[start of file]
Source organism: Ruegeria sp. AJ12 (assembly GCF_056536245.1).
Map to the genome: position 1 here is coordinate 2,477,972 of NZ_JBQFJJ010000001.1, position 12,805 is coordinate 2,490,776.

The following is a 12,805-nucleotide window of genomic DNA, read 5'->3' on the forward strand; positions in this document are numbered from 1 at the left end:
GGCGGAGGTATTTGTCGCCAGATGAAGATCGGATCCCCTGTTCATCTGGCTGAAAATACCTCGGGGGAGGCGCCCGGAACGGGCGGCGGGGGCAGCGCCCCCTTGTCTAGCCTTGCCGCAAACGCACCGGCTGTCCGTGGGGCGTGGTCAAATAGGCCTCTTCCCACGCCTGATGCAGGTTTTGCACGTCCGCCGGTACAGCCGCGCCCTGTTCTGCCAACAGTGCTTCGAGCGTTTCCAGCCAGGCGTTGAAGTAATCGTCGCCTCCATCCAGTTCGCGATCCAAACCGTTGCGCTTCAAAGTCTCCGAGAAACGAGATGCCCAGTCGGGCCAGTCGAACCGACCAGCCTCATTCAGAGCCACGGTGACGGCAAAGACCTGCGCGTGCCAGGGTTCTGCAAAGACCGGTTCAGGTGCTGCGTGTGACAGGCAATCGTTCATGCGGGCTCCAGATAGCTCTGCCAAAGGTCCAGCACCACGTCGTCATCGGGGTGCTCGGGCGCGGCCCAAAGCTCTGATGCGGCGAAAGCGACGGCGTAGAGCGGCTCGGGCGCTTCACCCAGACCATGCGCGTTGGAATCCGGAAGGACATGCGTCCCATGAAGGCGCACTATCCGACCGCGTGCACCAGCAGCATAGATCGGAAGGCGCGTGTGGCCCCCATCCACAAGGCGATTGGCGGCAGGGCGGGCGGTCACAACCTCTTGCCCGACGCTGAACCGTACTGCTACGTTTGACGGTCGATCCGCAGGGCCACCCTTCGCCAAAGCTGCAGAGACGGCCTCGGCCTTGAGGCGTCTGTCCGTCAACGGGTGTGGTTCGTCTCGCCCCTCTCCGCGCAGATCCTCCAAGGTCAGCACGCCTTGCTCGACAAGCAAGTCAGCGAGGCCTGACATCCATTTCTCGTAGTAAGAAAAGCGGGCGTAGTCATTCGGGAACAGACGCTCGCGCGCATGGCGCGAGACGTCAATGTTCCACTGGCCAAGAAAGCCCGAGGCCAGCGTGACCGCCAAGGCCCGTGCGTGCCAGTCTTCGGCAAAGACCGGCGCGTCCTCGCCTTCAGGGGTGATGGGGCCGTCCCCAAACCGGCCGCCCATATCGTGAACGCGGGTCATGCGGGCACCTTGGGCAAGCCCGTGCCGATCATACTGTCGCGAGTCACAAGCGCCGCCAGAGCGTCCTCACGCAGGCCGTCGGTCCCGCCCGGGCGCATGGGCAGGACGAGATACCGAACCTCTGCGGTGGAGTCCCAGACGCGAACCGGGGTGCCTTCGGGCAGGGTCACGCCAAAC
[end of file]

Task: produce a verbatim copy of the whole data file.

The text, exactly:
Source organism: Ruegeria sp. AJ12 (assembly GCF_056536245.1).
Map to the genome: position 1 here is coordinate 2,477,972 of NZ_JBQFJJ010000001.1, position 12,805 is coordinate 2,490,776.

The following is a 12,805-nucleotide window of genomic DNA, read 5'->3' on the forward strand; positions in this document are numbered from 1 at the left end:
GGCGGAGGTATTTGTCGCCAGATGAAGATCGGATCCCCTGTTCATCTGGCTGAAAATACCTCGGGGGAGGCGCCCGGAACGGGCGGCGGGGGCAGCGCCCCCTTGTCTAGCCTTGCCGCAAACGCACCGGCTGTCCGTGGGGCGTGGTCAAATAGGCCTCTTCCCACGCCTGATGCAGGTTTTGCACGTCCGCCGGTACAGCCGCGCCCTGTTCTGCCAACAGTGCTTCGAGCGTTTCCAGCCAGGCGTTGAAGTAATCGTCGCCTCCATCCAGTTCGCGATCCAAACCGTTGCGCTTCAAAGTCTCCGAGAAACGAGATGCCCAGTCGGGCCAGTCGAACCGACCAGCCTCATTCAGAGCCACGGTGACGGCAAAGACCTGCGCGTGCCAGGGTTCTGCAAAGACCGGTTCAGGTGCTGCGTGTGACAGGCAATCGTTCATGCGGGCTCCAGATAGCTCTGCCAAAGGTCCAGCACCACGTCGTCATCGGGGTGCTCGGGCGCGGCCCAAAGCTCTGATGCGGCGAAAGCGACGGCGTAGAGCGGCTCGGGCGCTTCACCCAGACCATGCGCGTTGGAATCCGGAAGGACATGCGTCCCATGAAGGCGCACTATCCGACCGCGTGCACCAGCAGCATAGATCGGAAGGCGCGTGTGGCCCCCATCCACAAGGCGATTGGCGGCAGGGCGGGCGGTCACAACCTCTTGCCCGACGCTGAACCGTACTGCTACGTTTGACGGTCGATCCGCAGGGCCACCCTTCGCCAAAGCTGCAGAGACGGCCTCGGCCTTGAGGCGTCTGTCCGTCAACGGGTGTGGTTCGTCTCGCCCCTCTCCGCGCAGATCCTCCAAGGTCAGCACGCCTTGCTCGACAAGCAAGTCAGCGAGGCCTGACATCCATTTCTCGTAGTAAGAAAAGCGGGCGTAGTCATTCGGGAACAGACGCTCGCGCGCATGGCGCGAGACGTCAATGTTCCACTGGCCAAGAAAGCCCGAGGCCAGCGTGACCGCCAAGGCCCGTGCGTGCCAGTCTTCGGCAAAGACCGGCGCGTCCTCGCCTTCAGGGGTGATGGGGCCGTCCCCAAACCGGCCGCCCATATCGTGAACGCGGGTCATGCGGGCACCTTGGGCAAGCCCGTGCCGATCATACTGTCGCGAGTCACAAGCGCCGCCAGAGCGTCCTCACGCAGGCCGTCGGTCCCGCCCGGGCGCATGGGCAGGACGAGATACCGAACCTCTGCGGTGGAGTCCCAGACGCGAACCGGGGTGCCTTCGGGCAGGGTCACGCCAAAC